The most natural and the easiest way of saving vegetables and fruits for winter use is to store them. Nature has decreed that certain of the vegetables should keep from the end of one growing season to the beginning of the next, either to renew directly the life cycle, as in the case of the potato, or to furnish protection for and sustenance to the sprouting seedling, as in the case of squashes and apples. Such perennial roots as carrots and parsnips complete the all-important job of seed production for the second season.

Storage can be used successfully, however, only for crops of this kind, and only where sufficient room and the proper conditions for keeping are available. For these reasons storing alone will not make it possible to have a complete winter larder, and stored products should be supplemented by the other methods of food saving already described. As a general rule, however, where storing is possible it is the most economical and the most satisfactory way of saving vegetables or fruits for winter.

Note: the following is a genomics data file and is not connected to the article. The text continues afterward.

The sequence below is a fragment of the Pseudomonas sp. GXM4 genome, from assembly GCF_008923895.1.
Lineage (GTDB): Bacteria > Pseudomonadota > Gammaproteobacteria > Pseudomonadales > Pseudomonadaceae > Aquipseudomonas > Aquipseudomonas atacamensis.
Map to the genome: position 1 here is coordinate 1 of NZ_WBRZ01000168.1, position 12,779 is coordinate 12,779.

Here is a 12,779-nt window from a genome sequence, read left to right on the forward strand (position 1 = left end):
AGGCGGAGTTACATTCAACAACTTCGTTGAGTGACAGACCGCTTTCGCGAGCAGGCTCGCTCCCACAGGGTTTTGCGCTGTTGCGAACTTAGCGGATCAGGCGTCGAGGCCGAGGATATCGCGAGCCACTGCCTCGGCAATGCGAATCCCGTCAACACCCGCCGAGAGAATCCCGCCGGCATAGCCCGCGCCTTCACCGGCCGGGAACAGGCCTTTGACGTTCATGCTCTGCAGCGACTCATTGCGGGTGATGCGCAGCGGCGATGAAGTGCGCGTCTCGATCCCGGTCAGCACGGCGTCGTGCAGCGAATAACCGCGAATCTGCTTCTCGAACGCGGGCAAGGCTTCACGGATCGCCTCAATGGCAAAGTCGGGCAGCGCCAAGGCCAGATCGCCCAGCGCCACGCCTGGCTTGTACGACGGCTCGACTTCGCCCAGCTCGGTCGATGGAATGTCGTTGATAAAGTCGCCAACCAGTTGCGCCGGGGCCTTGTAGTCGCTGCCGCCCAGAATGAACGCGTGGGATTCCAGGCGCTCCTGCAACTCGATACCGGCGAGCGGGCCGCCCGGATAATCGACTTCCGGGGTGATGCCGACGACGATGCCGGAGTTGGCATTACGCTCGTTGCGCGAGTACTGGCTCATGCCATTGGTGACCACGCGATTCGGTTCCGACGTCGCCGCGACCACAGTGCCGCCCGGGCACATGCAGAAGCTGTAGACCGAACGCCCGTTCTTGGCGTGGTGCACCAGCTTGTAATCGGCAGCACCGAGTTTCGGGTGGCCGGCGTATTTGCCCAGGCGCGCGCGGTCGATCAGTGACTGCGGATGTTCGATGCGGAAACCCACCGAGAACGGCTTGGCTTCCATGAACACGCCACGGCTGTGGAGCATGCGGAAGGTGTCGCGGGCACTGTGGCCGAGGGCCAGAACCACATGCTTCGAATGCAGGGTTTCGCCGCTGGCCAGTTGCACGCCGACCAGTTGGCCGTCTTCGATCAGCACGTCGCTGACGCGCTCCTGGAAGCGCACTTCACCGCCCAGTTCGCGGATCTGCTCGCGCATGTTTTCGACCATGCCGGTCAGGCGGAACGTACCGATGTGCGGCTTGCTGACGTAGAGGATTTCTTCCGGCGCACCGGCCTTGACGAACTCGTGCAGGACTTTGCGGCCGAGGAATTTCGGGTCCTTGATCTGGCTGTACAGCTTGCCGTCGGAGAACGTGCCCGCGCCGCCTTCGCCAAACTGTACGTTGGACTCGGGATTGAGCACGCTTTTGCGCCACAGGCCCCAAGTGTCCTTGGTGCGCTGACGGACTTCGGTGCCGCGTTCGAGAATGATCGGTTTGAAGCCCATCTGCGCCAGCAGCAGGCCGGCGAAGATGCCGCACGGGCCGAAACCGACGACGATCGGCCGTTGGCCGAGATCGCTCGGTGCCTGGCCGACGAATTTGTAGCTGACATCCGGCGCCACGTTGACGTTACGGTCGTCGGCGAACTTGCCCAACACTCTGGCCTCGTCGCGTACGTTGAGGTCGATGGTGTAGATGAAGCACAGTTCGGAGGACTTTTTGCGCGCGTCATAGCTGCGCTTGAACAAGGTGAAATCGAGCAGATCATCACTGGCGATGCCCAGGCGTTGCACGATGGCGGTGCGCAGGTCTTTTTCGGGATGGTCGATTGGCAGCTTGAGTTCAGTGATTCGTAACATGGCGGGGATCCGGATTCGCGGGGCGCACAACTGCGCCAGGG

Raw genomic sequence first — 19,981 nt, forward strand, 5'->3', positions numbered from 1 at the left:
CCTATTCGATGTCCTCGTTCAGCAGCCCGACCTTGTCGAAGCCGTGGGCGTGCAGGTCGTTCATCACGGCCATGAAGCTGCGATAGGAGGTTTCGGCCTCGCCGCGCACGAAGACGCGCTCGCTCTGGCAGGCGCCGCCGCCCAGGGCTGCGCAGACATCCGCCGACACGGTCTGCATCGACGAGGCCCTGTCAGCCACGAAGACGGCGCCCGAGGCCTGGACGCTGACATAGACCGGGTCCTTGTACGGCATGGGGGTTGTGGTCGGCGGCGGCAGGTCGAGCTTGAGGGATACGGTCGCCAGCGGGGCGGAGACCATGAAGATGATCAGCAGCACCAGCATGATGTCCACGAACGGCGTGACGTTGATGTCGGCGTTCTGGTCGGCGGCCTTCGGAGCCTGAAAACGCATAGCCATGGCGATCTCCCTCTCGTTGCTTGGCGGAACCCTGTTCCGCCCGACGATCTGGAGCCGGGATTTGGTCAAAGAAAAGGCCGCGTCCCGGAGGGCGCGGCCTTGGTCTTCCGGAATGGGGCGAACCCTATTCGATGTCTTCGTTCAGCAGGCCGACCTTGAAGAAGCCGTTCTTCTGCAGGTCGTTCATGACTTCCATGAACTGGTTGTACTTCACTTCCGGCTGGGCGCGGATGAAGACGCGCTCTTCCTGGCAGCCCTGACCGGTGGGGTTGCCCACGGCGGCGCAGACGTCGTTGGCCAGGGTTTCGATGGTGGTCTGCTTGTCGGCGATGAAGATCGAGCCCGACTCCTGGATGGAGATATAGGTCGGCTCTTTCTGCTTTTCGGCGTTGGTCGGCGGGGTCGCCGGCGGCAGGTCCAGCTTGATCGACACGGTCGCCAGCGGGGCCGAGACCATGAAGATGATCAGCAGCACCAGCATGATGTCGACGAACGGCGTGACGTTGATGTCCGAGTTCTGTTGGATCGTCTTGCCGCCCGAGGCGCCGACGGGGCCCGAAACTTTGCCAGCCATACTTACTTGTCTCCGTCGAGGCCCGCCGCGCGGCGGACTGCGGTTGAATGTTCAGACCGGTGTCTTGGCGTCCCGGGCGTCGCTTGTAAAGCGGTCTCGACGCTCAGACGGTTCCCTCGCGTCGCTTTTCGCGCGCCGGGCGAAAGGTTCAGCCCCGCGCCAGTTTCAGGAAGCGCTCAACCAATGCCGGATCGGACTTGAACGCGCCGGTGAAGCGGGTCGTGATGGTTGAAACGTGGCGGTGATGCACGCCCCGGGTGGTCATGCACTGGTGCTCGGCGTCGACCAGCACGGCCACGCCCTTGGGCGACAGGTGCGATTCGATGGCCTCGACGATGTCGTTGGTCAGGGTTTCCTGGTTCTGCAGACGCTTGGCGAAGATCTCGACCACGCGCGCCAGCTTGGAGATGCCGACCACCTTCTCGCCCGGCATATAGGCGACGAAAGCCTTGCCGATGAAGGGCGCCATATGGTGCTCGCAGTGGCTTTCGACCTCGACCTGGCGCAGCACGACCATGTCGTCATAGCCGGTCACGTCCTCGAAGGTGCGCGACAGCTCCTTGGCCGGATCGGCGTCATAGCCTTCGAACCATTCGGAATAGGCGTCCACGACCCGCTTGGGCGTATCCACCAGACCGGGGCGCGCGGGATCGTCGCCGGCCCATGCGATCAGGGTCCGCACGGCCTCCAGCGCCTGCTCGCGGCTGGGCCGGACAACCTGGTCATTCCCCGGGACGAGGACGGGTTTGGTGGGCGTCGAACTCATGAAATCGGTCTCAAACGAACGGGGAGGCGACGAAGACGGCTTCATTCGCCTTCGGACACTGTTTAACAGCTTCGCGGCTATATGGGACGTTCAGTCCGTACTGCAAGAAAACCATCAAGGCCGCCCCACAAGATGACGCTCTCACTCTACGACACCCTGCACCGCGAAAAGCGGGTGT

While, as already stated, the list of things which may be saved by storing does not cover the whole garden, nevertheless it does include many more things than usually are saved by this method. This will be seen from the list of vegetables which may be saved, given in the latter part of this chapter. All of these things can be kept for some time after they would naturally perish in the garden, the great majority of them until well into the new year.